Ancient stone carvings confirm date of devastating comet strike

Evidence from a historic site appears to confirm the date of a comet strike that killed thousands, wiped out many large animal species, and triggered a mini ice age, according to research led by Dr Martin Sweatman of the School of Engineering.


Analysis of symbols carved onto stone pillars at Gȍbekli Tepe in southern Turkey – one of the world’s most important archaeological sites – suggests that a swarm of comet fragments hit Earth around 11,000BC. They ushered in a cold climate that lasted more than 1,000 years.

Engineers studied animal carvings made on a pillar – known as the vulture stone – at the site. By interpreting the animals as astronomical symbols, and using software to match their positions to patterns of stars, researchers dated the event to 10,950BC.

The dating from the carvings agrees well with timing derived from an ice core from Greenland, which pinpoints the event – probably resulting from the break-up of a giant comet in the inner solar system – to 10,890BC.


The carvings appear to have remained important to the people of Gobekli Tepe for millennia, suggesting that the event and cold climate that followed likely had a very serious impact.

Researchers from the University of Edinburgh suggest the images were intended as a record of the cataclysmic event, and that a further carving showing a headless man may indicate human disaster and extensive loss of life.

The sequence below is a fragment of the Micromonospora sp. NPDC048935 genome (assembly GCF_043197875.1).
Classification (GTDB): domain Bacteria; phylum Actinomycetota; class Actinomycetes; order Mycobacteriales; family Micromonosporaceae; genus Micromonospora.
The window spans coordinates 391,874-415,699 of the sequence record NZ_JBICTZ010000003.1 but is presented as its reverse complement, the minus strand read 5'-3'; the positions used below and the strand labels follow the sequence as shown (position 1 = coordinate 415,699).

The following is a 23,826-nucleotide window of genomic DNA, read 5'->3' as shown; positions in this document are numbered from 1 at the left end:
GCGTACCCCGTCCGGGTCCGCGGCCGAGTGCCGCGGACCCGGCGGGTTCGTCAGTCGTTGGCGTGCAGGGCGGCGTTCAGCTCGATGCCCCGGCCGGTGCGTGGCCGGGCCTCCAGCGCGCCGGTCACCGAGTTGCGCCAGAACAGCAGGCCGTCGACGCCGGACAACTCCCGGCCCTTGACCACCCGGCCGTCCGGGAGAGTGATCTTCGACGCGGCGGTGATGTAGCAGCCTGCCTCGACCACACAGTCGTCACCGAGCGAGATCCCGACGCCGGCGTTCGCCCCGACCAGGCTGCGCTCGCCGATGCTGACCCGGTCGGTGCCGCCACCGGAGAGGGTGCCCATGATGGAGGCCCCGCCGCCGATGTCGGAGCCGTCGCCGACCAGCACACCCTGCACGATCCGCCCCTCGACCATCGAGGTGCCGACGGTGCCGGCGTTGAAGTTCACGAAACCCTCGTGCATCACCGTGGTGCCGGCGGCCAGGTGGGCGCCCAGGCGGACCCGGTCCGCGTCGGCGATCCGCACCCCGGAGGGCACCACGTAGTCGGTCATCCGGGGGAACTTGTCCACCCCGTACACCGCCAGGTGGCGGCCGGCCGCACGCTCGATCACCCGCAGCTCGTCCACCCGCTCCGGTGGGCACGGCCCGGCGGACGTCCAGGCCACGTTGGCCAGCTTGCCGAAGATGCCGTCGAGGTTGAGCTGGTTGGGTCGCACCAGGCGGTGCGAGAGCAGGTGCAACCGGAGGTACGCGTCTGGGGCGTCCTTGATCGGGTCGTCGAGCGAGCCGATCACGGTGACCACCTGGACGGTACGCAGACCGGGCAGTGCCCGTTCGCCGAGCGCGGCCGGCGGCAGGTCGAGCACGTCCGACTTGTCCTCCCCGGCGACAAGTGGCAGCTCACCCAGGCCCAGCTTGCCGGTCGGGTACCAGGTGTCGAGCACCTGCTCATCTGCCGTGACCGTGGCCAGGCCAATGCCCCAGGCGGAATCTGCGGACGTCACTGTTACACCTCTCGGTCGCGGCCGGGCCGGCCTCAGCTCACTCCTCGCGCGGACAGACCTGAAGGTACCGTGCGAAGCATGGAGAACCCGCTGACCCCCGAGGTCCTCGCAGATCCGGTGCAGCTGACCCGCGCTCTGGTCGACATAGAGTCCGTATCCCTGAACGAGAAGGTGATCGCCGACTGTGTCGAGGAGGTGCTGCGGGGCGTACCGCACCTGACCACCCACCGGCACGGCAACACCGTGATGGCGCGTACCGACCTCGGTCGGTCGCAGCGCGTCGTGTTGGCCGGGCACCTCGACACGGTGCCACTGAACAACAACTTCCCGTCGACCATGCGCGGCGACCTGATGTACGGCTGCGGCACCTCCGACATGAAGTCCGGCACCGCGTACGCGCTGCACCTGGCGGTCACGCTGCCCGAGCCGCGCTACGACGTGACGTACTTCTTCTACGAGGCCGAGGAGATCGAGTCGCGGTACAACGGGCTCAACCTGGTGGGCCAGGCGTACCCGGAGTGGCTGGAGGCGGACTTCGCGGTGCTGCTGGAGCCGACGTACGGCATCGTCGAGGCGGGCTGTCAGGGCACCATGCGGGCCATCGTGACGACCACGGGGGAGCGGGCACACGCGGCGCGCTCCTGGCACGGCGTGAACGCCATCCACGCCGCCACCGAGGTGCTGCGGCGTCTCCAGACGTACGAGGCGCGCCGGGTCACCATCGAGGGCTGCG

Furthermore, symbolism on the pillars indicates that the long-term changes in Earth’s rotational axis was recorded at this time using an early form of writing, and that Gȍbekli Tepe was an observatory for meteors and comets.


The find also supports a theory that Earth is likely to experience periods when comet strikes are more likely, owing to Earth’s orbit intersecting orbiting rings of comet fragments in space. The research is published in Mediterranean Archaeology and Archaeometry.


Dr Martin Sweatman, of the University of Edinburgh's School of Engineering, who led the research, said:

"It appears Göbekli Tepe was, among other things, an observatory for monitoring the night sky. One of its pillars seems to have served as a memorial to this devastating event – probably the worst day in history since the end of the ice age."

Further Information

Position of the sun and stars on the summer solstice of 10,950 BC, credit Martin Sweatman and stellarium
Position of the sun and stars on the summer solstice of 10,950 BC, credit Martin Sweatman and stellarium